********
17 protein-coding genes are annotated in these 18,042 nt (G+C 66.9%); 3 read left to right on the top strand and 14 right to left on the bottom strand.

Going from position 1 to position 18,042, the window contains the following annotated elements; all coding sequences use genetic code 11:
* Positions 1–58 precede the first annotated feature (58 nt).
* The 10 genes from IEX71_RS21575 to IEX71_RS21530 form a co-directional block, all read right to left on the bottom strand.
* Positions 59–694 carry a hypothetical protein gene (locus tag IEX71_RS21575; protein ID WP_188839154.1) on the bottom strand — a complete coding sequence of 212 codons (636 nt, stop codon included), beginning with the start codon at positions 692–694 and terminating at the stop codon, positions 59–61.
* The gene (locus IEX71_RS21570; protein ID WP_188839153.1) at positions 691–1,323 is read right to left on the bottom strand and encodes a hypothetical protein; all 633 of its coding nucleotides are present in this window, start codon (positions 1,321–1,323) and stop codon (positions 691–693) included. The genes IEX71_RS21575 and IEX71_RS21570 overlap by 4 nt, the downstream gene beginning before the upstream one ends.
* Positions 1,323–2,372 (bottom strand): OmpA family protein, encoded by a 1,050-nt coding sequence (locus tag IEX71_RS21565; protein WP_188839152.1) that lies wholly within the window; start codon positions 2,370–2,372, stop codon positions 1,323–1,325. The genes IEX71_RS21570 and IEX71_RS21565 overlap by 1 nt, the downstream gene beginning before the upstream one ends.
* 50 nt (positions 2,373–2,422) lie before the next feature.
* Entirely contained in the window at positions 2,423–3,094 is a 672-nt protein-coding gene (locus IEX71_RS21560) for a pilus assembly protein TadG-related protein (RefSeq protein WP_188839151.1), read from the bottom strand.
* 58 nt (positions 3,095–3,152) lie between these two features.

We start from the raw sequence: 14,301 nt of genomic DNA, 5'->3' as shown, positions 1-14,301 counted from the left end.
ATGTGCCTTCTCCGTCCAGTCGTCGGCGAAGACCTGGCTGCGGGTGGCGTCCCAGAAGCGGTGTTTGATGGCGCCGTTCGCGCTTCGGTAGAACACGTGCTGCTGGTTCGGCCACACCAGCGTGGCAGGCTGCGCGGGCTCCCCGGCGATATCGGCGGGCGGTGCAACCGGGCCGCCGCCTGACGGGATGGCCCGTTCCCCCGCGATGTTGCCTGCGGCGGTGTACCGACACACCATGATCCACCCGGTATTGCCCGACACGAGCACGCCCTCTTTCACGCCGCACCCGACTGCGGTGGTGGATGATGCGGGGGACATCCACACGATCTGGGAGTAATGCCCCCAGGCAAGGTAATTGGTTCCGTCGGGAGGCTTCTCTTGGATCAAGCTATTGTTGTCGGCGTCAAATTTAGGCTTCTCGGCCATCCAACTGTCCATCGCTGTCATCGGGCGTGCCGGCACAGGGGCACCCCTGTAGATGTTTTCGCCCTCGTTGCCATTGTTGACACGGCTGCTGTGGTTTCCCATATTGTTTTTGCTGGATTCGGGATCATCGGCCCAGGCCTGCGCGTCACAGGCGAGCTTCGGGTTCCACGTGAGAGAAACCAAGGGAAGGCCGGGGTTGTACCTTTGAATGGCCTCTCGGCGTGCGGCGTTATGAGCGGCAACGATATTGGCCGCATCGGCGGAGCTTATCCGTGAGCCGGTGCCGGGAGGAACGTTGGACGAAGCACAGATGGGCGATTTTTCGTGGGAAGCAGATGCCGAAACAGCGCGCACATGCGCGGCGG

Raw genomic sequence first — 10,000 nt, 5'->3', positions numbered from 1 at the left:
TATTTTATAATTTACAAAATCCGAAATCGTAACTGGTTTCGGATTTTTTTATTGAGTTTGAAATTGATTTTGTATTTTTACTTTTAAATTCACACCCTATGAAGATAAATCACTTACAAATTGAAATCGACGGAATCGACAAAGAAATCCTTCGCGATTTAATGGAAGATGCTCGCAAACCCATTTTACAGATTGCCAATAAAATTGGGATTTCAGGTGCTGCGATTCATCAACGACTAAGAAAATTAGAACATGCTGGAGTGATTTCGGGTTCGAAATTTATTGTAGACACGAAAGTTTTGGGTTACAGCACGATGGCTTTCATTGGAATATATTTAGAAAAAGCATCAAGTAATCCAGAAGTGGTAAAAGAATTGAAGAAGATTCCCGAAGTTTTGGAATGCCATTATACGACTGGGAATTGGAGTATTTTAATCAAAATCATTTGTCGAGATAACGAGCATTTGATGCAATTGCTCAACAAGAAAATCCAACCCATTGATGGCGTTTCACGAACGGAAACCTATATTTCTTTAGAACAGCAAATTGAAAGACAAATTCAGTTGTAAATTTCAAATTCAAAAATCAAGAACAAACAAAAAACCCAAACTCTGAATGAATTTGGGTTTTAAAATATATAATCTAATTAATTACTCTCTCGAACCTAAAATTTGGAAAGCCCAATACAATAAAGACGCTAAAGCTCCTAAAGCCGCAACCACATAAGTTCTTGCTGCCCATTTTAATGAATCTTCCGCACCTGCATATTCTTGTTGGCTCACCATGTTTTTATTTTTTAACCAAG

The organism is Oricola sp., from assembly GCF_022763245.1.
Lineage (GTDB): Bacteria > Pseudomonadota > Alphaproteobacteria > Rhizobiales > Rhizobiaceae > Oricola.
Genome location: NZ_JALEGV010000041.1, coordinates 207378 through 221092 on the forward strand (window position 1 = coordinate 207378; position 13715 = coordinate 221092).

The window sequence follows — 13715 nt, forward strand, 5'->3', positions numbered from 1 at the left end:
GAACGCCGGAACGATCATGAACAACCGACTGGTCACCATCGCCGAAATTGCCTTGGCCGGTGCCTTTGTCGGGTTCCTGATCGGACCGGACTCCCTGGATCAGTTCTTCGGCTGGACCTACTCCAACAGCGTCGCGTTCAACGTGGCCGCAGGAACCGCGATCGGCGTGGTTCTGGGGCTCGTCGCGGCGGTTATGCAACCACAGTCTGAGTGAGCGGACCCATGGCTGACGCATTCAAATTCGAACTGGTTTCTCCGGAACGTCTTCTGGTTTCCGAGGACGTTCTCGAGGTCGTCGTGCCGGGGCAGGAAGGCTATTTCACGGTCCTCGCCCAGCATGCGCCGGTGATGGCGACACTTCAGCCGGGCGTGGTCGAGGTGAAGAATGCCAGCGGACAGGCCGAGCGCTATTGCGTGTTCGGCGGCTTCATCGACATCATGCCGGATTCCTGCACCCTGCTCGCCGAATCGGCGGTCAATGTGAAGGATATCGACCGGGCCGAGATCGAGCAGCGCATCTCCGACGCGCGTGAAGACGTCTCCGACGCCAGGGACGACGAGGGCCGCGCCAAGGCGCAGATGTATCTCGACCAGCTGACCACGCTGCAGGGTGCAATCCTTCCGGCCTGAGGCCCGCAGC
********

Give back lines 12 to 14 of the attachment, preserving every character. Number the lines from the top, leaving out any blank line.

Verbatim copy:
ATGTGCCTTCTCCGTCCAGTCGTCGGCGAAGACCTGGCTGCGGGTGGCGTCCCAGAAGCGGTGTTTGATGGCGCCGTTCGCGCTTCGGTAGAACACGTGCTGCTGGTTCGGCCACACCAGCGTGGCAGGCTGCGCGGGCTCCCCGGCGATATCGGCGGGCGGTGCAACCGGGCCGCCGCCTGACGGGATGGCCCGTTCCCCCGCGATGTTGCCTGCGGCGGTGTACCGACACACCATGATCCACCCGGTATTGCCCGACACGAGCACGCCCTCTTTCACGCCGCACCCGACTGCGGTGGTGGATGATGCGGGGGACATCCACACGATCTGGGAGTAATGCCCCCAGGCAAGGTAATTGGTTCCGTCGGGAGGCTTCTCTTGGATCAAGCTATTGTTGTCGGCGTCAAATTTAGGCTTCTCGGCCATCCAACTGTCCATCGCTGTCATCGGGCGTGCCGGCACAGGGGCACCCCTGTAGATGTTTTCGCCCTCGTTGCCATTGTTGACACGGCTGCTGTGGTTTCCCATATTGTTTTTGCTGGATTCGGGATCATCGGCCCAGGCCTGCGCGTCACAGGCGAGCTTCGGGTTCCACGTGAGAGAAACCAAGGGAAGGCCGGGGTTGTACCTTTGAATGGCCTCTCGGCGTGCGGCGTTATGAGCGGCAACGATATTGGCCGCATCGGCGGAGCTTATCCGTGAGCCGGTGCCGGGAGGAACGTTGGACGAAGCACAGATGGGCGATTTTTCGTGGGAAGCAGATGCCGAAACAGCGCGCACATGCGCGGCGG

Raw genomic sequence first — 10,000 nt, 5'->3', positions numbered from 1 at the left:
TATTTTATAATTTACAAAATCCGAAATCGTAACTGGTTTCGGATTTTTTTATTGAGTTTGAAATTGATTTTGTATTTTTACTTTTAAATTCACACCCTATGAAGATAAATCACTTACAAATTGAAATCGACGGAATCGACAAAGAAATCCTTCGCGATTTAATGGAAGATGCTCGCAAACCCATTTTACAGATTGCCAATAAAATTGGGATTTCAGGTGCTGCGATTCATCAACGACTAAGAAAATTAGAACATGCTGGAGTGATTTCGGGTTCGAAATTTATTGTAGACACGAAAGTTTTGGGTTACAGCACGATGGCTTTCATTGGAATATATTTAGAAAAAGCATCAAGTAATCCAGAAGTGGTAAAAGAATTGAAGAAGATTCCCGAAGTTTTGGAATGCCATTATACGACTGGGAATTGGAGTATTTTAATCAAAATCATTTGTCGAGATAACGAGCATTTGATGCAATTGCTCAACAAGAAAATCCAACCCATTGATGGCGTTTCACGAACGGAAACCTATATTTCTTTAGAACAGCAAATTGAAAGACAAATTCAGTTGTAAATTTCAAATTCAAAAATCAAGAACAAACAAAAAACCCAAACTCTGAATGAATTTGGGTTTTAAAATATATAATCTAATTAATTACTCTCTCGAACCTAAAATTTGGAAAGCCCAATACAATAAAGACGCTAAAGCTCCTAAAGCCGCAACCACATAAGTTCTTGCTGCCCATTTTAATGAATCTTCCGCACCTGCATATTCTTGTTGGCTCACCATGTTTTTATTTTTTAACCAAG